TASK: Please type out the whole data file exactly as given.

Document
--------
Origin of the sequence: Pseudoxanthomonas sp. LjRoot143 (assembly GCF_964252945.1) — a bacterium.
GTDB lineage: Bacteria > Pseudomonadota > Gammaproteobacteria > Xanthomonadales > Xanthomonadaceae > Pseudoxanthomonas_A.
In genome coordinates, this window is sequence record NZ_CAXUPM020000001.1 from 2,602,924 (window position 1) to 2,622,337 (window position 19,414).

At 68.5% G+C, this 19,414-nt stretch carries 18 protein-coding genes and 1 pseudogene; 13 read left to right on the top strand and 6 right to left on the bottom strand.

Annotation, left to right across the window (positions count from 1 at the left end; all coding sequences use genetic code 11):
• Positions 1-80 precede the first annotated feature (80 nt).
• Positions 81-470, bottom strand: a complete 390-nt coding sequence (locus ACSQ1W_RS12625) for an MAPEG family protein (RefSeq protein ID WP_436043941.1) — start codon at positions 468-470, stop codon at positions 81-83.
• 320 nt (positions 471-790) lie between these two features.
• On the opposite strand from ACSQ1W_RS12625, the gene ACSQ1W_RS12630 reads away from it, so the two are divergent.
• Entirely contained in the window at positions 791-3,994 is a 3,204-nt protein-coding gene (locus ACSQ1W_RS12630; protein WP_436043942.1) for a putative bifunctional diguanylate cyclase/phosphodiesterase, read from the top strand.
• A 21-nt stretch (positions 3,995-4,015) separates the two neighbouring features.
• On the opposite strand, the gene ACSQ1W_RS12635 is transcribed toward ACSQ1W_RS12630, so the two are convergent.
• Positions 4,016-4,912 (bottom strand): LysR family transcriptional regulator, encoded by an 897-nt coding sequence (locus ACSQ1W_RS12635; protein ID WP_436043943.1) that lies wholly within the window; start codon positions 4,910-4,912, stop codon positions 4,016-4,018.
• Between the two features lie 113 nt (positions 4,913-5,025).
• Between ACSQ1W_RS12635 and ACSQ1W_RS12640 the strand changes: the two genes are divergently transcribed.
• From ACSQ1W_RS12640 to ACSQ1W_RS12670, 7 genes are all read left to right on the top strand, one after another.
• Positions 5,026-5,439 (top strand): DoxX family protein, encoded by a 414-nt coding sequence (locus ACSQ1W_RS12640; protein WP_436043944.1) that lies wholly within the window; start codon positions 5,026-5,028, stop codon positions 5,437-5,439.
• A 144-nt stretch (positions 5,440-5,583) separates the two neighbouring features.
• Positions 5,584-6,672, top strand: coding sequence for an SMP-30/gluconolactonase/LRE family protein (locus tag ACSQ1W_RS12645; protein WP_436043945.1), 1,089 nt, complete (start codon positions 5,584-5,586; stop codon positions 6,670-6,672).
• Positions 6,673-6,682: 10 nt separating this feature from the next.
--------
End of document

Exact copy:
Origin of the sequence: Pseudoxanthomonas sp. LjRoot143 (assembly GCF_964252945.1) — a bacterium.
GTDB lineage: Bacteria > Pseudomonadota > Gammaproteobacteria > Xanthomonadales > Xanthomonadaceae > Pseudoxanthomonas_A.
In genome coordinates, this window is sequence record NZ_CAXUPM020000001.1 from 2,602,924 (window position 1) to 2,622,337 (window position 19,414).

At 68.5% G+C, this 19,414-nt stretch carries 18 protein-coding genes and 1 pseudogene; 13 read left to right on the top strand and 6 right to left on the bottom strand.

Annotation, left to right across the window (positions count from 1 at the left end; all coding sequences use genetic code 11):
• Positions 1-80 precede the first annotated feature (80 nt).
• Positions 81-470, bottom strand: a complete 390-nt coding sequence (locus ACSQ1W_RS12625) for an MAPEG family protein (RefSeq protein ID WP_436043941.1) — start codon at positions 468-470, stop codon at positions 81-83.
• 320 nt (positions 471-790) lie between these two features.
• On the opposite strand from ACSQ1W_RS12625, the gene ACSQ1W_RS12630 reads away from it, so the two are divergent.
• Entirely contained in the window at positions 791-3,994 is a 3,204-nt protein-coding gene (locus ACSQ1W_RS12630; protein WP_436043942.1) for a putative bifunctional diguanylate cyclase/phosphodiesterase, read from the top strand.
• A 21-nt stretch (positions 3,995-4,015) separates the two neighbouring features.
• On the opposite strand, the gene ACSQ1W_RS12635 is transcribed toward ACSQ1W_RS12630, so the two are convergent.
• Positions 4,016-4,912 (bottom strand): LysR family transcriptional regulator, encoded by an 897-nt coding sequence (locus ACSQ1W_RS12635; protein ID WP_436043943.1) that lies wholly within the window; start codon positions 4,910-4,912, stop codon positions 4,016-4,018.
• Between the two features lie 113 nt (positions 4,913-5,025).
• Between ACSQ1W_RS12635 and ACSQ1W_RS12640 the strand changes: the two genes are divergently transcribed.
• From ACSQ1W_RS12640 to ACSQ1W_RS12670, 7 genes are all read left to right on the top strand, one after another.
• Positions 5,026-5,439 (top strand): DoxX family protein, encoded by a 414-nt coding sequence (locus ACSQ1W_RS12640; protein WP_436043944.1) that lies wholly within the window; start codon positions 5,026-5,028, stop codon positions 5,437-5,439.
• A 144-nt stretch (positions 5,440-5,583) separates the two neighbouring features.
• Positions 5,584-6,672, top strand: coding sequence for an SMP-30/gluconolactonase/LRE family protein (locus tag ACSQ1W_RS12645; protein WP_436043945.1), 1,089 nt, complete (start codon positions 5,584-5,586; stop codon positions 6,670-6,672).
• Positions 6,673-6,682: 10 nt separating this feature from the next.